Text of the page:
This is an action in which the plaintiff seeks to collect its share of the proceeds of a fire insurance policy issued on premises upon which it held a first mortgage. The policy contained a clause which insured the plaintiff against fire loss "as the interests of . . . [the] mortgagee . . . may appear." Prior to the fire loss, the plaintiff instituted foreclosure proceedings against the owner of the premises, and a sale was scheduled for February 13, 1973. The fire occurred on February 9, 1973, and the foreclosure sale was postponed several times thereafter until December 7, 1973, when the property was sold for $5,800. The loss caused by the fire was about $21,000; at the time of the fire, the amount due the plaintiff on the mortgage debt was $12,928.45, which included both principal and interest. The plaintiff appeals from a decree of the Superior Court whereby it was found that the defendant (insurer) owed to the plaintiff $7,273.45, such sum representing the difference between the mortgage debt and interest as of the date of the fire and the proceeds of the foreclosure sale (with some minor adjustments not here relevant). 1. The plaintiff contends that the judge, when calculating the amount owed by the insurer, should have reduced the proceeds of the foreclosure sale by the amount of interest on the mortgage note accruing after the fire and foreclosure expenses. We disagree. The interest of the mortgagee under the fire policy is "the amount which may be due the mortgagee on the mortgage debt . . .. It was not intended to include additional claims, but was intended to provide for a diminution of the interest of the mortgagee by the reduction, by payment or otherwise, of the amount of the debt." Attleborough Sav. Bank v. Security Ins. Co. 168 Mass. 147 , 149 (1897). Since the rights of the plaintiff, as mortgagee, to the insurance proceeds were fixed as of the time of the fire, the plaintiff cannot hold the insurer liable for interest which accrued on the mortgage note after the date of the fire. Couch, Insurance, Section 29.75 (2d ed. 1960). As the plaintiff was insured only to the extent of its mortgage debt to the extent that such debt has, subsequent to the loss, been satisfied, the insurer's liability is thereby reduced. Power Bldg. & Loan Assn. v. Apax Fire Ins. Co. 110 N. J. L. 256 (1933). C.J.S., Insurance, Section 919, at 1026. Appleman, Insurance, Section 3403 (1970). Rosenbaum v. Funcannon, 308 F. 2d 680, 684 (9th Cir. 1962). Therefore, since the plaintiff received $5,800 as a result of the foreclosure sale, this sum was properly applied in reduction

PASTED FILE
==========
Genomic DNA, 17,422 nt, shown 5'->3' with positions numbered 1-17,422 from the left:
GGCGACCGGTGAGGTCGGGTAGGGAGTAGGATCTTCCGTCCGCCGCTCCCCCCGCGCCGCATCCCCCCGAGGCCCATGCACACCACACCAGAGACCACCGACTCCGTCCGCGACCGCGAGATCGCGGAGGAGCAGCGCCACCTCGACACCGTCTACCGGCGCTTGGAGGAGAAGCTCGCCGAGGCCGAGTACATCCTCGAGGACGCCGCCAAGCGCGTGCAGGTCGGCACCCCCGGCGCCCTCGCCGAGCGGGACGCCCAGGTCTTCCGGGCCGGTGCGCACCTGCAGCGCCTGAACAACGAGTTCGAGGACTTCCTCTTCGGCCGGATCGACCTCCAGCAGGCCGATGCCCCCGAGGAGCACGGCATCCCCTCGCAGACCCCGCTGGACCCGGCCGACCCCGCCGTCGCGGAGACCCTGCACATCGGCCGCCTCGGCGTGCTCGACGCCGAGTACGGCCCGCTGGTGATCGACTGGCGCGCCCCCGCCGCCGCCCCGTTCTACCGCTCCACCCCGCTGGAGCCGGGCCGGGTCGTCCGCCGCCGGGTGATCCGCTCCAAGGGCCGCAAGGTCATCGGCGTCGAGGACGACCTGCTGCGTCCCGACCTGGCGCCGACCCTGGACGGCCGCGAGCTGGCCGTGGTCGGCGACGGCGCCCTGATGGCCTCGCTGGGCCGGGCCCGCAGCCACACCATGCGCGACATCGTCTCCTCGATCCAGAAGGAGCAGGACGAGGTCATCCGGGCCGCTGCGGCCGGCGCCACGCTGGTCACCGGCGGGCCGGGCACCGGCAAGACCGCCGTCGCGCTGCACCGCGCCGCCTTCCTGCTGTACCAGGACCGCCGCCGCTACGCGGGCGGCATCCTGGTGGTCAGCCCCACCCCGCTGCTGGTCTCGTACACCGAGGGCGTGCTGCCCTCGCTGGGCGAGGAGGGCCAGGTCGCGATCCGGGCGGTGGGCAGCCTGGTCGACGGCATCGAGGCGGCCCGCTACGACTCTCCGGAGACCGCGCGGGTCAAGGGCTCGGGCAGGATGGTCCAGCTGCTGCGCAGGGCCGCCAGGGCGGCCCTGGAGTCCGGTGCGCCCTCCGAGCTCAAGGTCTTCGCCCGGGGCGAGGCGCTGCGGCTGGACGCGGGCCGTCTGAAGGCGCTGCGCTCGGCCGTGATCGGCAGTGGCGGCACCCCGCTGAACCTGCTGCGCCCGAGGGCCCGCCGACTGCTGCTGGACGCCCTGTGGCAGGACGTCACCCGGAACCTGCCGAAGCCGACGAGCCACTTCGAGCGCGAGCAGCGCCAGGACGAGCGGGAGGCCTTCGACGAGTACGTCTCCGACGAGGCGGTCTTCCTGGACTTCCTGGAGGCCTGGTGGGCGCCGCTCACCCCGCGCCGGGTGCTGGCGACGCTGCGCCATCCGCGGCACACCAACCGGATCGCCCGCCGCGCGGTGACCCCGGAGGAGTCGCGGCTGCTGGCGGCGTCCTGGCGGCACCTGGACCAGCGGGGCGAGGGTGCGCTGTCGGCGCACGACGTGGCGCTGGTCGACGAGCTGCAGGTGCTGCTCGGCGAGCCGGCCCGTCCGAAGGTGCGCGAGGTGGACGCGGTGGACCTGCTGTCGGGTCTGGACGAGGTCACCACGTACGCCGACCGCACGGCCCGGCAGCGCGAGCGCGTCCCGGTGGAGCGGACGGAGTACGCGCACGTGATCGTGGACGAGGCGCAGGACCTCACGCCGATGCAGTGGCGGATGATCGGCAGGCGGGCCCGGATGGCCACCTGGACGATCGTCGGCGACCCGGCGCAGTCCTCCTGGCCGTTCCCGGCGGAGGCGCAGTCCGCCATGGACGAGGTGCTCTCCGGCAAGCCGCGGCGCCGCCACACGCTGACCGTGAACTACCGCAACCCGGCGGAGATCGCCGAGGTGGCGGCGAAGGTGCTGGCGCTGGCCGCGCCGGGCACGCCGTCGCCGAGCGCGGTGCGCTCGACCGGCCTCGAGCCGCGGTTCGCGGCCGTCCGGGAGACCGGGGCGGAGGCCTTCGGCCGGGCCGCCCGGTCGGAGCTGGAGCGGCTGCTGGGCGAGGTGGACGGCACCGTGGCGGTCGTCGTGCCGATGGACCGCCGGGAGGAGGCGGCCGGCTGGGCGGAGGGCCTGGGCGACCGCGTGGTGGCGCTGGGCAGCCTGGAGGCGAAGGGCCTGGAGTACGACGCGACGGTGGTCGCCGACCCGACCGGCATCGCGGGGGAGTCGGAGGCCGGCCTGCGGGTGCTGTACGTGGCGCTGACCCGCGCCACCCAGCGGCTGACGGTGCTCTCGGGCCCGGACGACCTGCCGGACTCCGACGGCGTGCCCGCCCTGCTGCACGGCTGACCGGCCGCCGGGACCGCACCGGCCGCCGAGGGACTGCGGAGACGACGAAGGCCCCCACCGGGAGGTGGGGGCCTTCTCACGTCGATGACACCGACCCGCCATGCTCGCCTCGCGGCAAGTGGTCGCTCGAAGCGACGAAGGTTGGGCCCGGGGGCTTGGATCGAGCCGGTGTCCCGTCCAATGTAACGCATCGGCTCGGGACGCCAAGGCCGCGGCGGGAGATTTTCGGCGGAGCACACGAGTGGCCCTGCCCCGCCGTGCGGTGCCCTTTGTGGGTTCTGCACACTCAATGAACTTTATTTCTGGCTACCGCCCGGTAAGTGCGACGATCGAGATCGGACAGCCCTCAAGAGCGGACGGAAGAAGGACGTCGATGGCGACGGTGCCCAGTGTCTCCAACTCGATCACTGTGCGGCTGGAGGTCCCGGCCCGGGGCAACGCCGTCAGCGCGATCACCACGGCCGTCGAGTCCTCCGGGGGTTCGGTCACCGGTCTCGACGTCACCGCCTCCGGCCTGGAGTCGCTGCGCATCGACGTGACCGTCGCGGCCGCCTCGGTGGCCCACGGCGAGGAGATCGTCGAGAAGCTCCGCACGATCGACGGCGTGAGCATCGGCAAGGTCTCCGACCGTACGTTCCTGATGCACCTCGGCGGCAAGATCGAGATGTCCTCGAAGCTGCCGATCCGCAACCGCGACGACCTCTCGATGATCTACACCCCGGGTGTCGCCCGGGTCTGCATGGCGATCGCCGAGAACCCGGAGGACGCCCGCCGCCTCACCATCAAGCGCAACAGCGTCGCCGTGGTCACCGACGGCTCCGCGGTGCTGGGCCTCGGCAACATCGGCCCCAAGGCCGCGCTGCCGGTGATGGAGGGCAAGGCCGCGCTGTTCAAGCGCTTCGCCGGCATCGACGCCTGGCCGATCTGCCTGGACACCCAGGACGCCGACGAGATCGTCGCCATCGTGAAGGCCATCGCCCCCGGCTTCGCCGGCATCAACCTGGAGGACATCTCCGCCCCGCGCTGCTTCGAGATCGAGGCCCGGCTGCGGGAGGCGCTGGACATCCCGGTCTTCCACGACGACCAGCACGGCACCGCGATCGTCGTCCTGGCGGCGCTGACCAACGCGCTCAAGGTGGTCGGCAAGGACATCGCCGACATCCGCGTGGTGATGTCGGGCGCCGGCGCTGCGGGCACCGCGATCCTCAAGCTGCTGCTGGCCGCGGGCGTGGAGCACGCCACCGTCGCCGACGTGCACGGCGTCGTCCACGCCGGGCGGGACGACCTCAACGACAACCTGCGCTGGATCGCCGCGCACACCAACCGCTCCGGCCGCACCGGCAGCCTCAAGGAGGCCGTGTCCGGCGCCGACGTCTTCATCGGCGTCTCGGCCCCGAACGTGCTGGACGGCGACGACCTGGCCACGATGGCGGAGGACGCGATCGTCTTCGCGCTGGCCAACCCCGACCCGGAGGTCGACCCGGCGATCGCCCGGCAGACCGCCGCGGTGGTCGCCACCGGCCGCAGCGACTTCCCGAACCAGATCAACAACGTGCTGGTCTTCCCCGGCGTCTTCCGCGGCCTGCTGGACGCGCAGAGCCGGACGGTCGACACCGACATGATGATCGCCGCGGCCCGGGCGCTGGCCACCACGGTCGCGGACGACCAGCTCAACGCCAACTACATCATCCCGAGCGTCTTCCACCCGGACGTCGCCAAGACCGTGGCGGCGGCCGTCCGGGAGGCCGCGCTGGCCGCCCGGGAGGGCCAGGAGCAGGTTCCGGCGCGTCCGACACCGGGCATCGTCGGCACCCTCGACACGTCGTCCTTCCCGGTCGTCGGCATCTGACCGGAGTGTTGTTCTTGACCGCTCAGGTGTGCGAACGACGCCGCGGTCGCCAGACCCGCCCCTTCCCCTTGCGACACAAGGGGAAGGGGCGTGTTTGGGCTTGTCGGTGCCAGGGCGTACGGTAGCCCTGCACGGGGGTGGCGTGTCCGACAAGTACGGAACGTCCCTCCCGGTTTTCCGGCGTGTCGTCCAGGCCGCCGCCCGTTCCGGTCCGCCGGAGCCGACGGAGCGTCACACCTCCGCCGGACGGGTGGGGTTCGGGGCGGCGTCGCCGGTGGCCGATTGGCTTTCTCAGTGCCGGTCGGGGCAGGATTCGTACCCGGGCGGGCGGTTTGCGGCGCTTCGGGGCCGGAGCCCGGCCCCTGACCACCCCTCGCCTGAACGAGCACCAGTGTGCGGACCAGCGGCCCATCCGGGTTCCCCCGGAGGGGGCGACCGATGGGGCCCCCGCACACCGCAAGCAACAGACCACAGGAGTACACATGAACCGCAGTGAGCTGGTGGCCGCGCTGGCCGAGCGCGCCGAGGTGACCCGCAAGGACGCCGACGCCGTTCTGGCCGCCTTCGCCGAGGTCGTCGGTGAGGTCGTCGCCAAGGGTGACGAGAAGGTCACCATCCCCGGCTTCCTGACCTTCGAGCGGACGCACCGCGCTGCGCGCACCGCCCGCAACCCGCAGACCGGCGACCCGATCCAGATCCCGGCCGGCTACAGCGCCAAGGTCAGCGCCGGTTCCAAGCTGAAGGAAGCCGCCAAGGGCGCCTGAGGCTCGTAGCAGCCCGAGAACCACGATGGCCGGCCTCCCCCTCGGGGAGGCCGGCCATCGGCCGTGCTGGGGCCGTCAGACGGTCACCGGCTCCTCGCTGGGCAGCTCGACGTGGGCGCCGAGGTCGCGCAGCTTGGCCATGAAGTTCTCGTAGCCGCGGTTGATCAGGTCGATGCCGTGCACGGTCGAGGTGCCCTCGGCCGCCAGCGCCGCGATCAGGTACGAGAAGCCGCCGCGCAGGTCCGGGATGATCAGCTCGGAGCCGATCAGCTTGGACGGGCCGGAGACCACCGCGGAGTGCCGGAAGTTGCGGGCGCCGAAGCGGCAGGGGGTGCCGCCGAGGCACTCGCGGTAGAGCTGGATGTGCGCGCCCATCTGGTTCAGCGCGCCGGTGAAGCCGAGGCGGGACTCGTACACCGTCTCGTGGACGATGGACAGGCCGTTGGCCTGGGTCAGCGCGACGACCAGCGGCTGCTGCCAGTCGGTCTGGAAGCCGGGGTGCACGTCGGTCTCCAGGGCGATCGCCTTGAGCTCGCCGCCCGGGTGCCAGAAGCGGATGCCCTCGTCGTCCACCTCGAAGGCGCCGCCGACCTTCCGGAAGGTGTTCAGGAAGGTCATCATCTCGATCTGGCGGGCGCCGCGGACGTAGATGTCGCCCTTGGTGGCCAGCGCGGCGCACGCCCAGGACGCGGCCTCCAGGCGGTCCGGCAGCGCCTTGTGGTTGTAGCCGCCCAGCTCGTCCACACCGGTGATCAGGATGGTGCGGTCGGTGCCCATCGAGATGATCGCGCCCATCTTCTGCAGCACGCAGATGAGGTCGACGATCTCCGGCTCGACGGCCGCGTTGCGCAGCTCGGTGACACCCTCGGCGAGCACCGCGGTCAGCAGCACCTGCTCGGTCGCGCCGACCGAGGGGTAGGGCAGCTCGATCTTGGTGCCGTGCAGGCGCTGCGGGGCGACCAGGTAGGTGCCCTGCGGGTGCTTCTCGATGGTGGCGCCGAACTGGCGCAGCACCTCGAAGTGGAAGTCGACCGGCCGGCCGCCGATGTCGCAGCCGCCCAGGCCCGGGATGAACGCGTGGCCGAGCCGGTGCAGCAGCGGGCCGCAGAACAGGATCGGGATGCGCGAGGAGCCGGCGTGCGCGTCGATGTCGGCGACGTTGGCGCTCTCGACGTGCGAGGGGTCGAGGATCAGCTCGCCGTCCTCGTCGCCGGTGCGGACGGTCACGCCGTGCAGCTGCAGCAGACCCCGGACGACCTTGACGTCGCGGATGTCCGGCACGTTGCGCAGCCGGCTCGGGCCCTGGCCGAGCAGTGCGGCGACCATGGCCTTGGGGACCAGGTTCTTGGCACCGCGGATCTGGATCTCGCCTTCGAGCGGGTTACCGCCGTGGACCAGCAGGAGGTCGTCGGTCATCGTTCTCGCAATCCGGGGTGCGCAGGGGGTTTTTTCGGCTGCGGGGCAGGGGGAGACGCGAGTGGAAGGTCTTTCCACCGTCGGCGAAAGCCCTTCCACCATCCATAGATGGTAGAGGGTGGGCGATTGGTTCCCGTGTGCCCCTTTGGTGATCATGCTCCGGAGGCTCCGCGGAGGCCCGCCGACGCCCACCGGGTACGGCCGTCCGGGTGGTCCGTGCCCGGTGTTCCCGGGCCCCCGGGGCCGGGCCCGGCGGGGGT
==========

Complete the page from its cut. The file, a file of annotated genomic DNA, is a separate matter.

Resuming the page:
of the insurer's liability to the plaintiff. The judge was correct in ruling that "the deficiency and all expenses of foreclosure are the responsibility of the mortgagor," as the insurance policy covered the plaintiff only to the extent of its mortgage debt and interest due as of the date of the fire. See Attleborough Sav. Bank v. Security Ins. Co., supra, at 149. 2. On November 9, 1973, the insurer offered the plaintiff $12,928.45 as payment of its obligation under the policy. From the evidence, it appears that the plaintiff purportedly accepted this offer on December 7, 1973 (the date of the foreclosure sale). Contrary to the plaintiff's contention, this did not create a binding contract between the parties as the insurer's offer was not accepted within a reasonable time in light of the fact that the foreclosure sale had changed the nature of the insurer's liability. See Loring v. Boston, 7 Met. 409 , 412-413 (1844); Starkweather v. Gleason, 221 Mass. 552 , 553-554 (1915); Powers, Inc. v. Wayside, Inc. of Falmouth, 343 Mass. 686 , 691 (1962). Restatement: Contracts, Section 40(1). Furthermore, the release prepared by the insurer and signed by the plaintiff did not create a binding contract. The offer by the insurer to pay $12,928.45, contained in the release, was expressly conditioned upon the outstanding mortgage debt remaining at that amount. Once the foreclosure sale took place, the amount of the mortgage debt was reduced, and the terms of the offer could not be met. See Moss v. Old Colony Trust Co. 246 Mass. 139 , 148 (1923); Bank of United States v. Thomson & Kelly Co. 290 Mass. 224 , 228 (1935); Peretz v. Watson, ante, 727 (1975).